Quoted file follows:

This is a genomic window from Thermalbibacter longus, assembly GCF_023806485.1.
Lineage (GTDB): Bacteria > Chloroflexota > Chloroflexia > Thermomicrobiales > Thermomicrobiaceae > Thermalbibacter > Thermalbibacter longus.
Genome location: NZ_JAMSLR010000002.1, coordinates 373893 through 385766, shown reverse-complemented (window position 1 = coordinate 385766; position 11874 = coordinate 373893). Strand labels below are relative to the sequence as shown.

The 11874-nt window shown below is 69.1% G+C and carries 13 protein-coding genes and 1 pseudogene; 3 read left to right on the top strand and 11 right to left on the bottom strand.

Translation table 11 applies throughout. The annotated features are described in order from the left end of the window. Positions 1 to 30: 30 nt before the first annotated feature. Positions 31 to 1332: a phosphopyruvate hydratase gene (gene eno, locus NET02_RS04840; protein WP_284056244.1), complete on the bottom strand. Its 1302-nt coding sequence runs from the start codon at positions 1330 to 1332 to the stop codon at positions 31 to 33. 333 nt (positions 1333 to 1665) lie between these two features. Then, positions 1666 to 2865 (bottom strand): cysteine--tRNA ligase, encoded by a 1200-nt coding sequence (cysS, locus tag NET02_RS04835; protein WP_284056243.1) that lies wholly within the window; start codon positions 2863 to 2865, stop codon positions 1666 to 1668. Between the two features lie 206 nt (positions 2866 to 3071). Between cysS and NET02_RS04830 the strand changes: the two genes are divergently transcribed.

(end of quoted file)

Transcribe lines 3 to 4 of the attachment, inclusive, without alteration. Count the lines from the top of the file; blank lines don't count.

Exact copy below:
Genome location: NZ_JAMSLR010000002.1, coordinates 373893 through 385766, shown reverse-complemented (window position 1 = coordinate 385766; position 11874 = coordinate 373893). Strand labels below are relative to the sequence as shown.

The 11874-nt window shown below is 69.1% G+C and carries 13 protein-coding genes and 1 pseudogene; 3 read left to right on the top strand and 11 right to left on the bottom strand.